At Shiloh’s Community Market in Oakland, California, Sonia Lujan-Perez picks up chicken, celery, onions, bread, and potatoes for free. This will help her feed herself, her three-year-old daughter, and her 18-year-old son. “That is wonderful for me because I will save a lot of money,” she says. She needs the extra food, especially since the cost of milk, citrus, spinach, and chicken has increased. Meanwhile, hundreds of people line up outside Shiloh Mercy House for its weekly food giveaway.
Ministries like Shiloh Mercy House and its Community Market get their food from food banks. Tens of millions of people in the United States rely on these distribution organizations for food. But at this time, some families may get smaller servings or substitutions.
That’s because this last year, more people than usual have needed help affording food. Thanks to effects of the pandemic, some supply chains have slowed down or broken. Transportation prices are up, making food more expensive to move. Because factories lack workers, food banks as well as stores are often left waiting for their goods.
Plus, everything just costs more. Some food banks are buying staples such as peanut butter for nearly double what they cost two years ago. Prices have gone up for canned green beans, tuna, and peaches, along with frozen fish and chicken. Even dry oatmeal costs 17% more than it used to. Food banks can’t go on paying double or triple the price for food while serving more and more needy people.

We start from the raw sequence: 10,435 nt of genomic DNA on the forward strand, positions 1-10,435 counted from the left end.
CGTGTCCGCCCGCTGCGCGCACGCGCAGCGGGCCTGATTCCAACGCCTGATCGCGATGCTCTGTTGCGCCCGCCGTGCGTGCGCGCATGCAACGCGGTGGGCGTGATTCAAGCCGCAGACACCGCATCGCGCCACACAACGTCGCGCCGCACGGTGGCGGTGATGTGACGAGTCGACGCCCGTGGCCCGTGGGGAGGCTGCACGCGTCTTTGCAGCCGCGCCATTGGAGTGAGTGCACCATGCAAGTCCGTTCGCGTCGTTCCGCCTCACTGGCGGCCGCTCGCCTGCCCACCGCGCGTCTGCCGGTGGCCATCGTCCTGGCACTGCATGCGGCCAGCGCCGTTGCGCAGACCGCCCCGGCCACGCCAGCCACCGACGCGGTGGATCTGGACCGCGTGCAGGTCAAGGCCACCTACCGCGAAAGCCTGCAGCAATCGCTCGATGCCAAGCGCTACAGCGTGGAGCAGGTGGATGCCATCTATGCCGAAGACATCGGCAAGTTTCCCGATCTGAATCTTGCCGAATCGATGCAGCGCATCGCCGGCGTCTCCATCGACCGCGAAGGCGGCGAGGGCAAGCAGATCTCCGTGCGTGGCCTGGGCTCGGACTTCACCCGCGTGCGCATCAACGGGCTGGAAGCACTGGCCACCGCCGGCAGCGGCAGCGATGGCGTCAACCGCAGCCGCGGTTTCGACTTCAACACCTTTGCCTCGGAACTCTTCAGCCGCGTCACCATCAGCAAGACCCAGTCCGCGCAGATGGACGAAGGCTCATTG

Think about the neighbors around you. Which of them might need food this year?
Can your family drop off groceries to a neighbor? Can you deliver a pan of brownies or a pot of soup, or invite a family over for dinner? Spring is on the way. What could you grow in your backyard, or even in a pot on a window sill, that would bless your neighbors? Food may be more expensive because of supply chain problems. But there are no supply chain issues between your back yard and your neighbor’s front door!
As you use your imagination to care for neighbors in need, remember: You don’t need to impress them with your good cooking or your fancy, spotless house. Show hospitality to demonstrate what Jesus is like: generous and compassionate. Also remember that you can’t solve all problems or feed every hungry person. But you can feed someone something. Jesus, however, can do everything. He can even multiply what you give. (See John 6.)
Why? It’s important to know that people around us may have extra needs this year. Maybe God is calling us to help.